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Chapter 2 - Legislators, Architects, and Spectators

The Path to Hume

from Part I - The Emergence of the Rule-Consequentialist Paradox

Published online by Cambridge University Press:  29 July 2021

Alex Tuckness
Affiliation:
Iowa State University
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Summary

In the time period from Berkeley to David Hume the architect and spectator metaphors were in competition with the legislative metaphor. Shaftesbury emphasized the architect metaphor where one assumes that God, the divine architect, has so designed human beings that we know what is right without relying upon the legislative paradigm. Human beings are endowed with a moral sense by the divine architect. Francis Hutcheson tried to synthesize the legislator and architect metaphors while adding that of the spectator. The perspective of the impartial spectator helps us determine what is right, avoiding personal bias or acting out of self-interest. Hume’s skepticism about the existence of divinely implanted moral sense led him to explain our sense of justice through a secular version of the spectator metaphor. Hume was very aware of the basic dilemma that adhering to the rules of justice in particular cases did not always produce the most good but that it was nonetheless important that people obey the rules of justice even in those cases. Hume sought to demonstrate what motivates people to act on rules that would be approved from the legislative perspective without recourse to divine intervention.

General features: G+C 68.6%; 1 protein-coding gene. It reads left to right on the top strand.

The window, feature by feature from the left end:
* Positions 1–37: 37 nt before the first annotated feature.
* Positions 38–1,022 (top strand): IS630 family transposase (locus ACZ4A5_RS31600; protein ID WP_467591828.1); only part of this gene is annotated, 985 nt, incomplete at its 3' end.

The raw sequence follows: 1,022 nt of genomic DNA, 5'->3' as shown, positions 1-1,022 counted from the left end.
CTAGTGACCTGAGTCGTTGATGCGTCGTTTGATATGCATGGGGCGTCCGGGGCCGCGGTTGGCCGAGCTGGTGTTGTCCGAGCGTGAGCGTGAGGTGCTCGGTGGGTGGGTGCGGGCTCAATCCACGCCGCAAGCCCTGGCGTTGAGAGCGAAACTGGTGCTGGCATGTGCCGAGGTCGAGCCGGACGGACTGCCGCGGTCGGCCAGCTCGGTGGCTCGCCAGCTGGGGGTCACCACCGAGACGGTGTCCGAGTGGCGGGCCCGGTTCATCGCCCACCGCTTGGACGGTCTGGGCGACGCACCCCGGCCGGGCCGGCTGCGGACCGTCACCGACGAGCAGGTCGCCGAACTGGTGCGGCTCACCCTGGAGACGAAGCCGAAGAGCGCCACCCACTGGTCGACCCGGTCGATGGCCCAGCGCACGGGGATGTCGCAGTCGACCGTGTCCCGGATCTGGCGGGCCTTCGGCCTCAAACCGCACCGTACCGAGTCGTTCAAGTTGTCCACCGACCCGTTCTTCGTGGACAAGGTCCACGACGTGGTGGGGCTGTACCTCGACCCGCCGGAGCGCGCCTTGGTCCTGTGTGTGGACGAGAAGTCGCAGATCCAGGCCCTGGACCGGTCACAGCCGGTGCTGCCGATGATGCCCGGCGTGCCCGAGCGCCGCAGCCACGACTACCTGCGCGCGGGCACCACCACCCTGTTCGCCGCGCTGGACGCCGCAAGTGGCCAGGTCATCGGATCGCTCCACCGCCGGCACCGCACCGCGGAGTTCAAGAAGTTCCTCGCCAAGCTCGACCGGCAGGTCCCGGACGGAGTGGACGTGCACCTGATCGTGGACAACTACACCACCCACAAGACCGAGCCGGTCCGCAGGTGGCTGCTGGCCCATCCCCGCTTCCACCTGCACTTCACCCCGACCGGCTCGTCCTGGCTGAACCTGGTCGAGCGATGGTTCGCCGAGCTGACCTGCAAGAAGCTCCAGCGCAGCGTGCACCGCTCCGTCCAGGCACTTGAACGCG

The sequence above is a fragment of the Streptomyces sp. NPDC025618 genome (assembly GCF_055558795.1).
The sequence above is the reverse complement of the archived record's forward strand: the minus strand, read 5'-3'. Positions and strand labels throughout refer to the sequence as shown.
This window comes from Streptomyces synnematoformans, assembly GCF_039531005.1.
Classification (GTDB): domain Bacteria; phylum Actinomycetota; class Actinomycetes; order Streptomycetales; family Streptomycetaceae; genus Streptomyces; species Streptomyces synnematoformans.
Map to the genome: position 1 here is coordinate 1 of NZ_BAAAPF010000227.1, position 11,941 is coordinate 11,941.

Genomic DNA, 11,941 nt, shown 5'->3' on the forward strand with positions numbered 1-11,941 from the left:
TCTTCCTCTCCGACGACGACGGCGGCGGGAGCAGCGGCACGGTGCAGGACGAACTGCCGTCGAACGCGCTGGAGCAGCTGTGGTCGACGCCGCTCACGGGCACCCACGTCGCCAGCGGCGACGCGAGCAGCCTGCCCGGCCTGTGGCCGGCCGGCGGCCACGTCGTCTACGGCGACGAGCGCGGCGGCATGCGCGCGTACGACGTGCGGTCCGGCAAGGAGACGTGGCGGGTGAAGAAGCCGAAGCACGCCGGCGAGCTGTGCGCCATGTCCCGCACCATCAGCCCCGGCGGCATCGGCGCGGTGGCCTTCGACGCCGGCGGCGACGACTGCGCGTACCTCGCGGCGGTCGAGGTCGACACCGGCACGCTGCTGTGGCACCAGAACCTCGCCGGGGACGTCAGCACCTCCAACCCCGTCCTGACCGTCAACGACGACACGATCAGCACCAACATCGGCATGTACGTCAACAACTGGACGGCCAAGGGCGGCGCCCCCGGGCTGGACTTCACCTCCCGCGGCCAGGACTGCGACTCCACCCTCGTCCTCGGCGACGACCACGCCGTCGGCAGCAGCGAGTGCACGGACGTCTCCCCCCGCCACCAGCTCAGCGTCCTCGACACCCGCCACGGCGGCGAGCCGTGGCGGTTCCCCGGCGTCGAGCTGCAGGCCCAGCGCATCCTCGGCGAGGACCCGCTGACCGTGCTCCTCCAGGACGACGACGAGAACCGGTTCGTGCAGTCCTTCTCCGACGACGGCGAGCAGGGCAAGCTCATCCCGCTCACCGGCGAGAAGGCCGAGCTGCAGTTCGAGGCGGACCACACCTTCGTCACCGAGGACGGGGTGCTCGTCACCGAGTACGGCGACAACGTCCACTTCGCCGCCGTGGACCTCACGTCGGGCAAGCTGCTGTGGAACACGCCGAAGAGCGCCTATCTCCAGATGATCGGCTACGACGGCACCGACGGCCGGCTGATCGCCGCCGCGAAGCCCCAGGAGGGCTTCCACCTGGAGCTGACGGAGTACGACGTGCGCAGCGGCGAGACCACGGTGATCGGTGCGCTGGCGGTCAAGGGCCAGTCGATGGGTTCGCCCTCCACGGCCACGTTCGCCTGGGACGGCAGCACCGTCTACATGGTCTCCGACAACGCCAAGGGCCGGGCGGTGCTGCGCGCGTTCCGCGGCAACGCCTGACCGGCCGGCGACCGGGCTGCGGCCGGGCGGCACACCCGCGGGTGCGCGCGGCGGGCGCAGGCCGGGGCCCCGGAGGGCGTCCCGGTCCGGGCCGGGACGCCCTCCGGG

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Chapter
Information
Morality as Legislation
Rules and Consequences
, pp. 58 - 82
Publisher: Cambridge University Press
Print publication year: 2021

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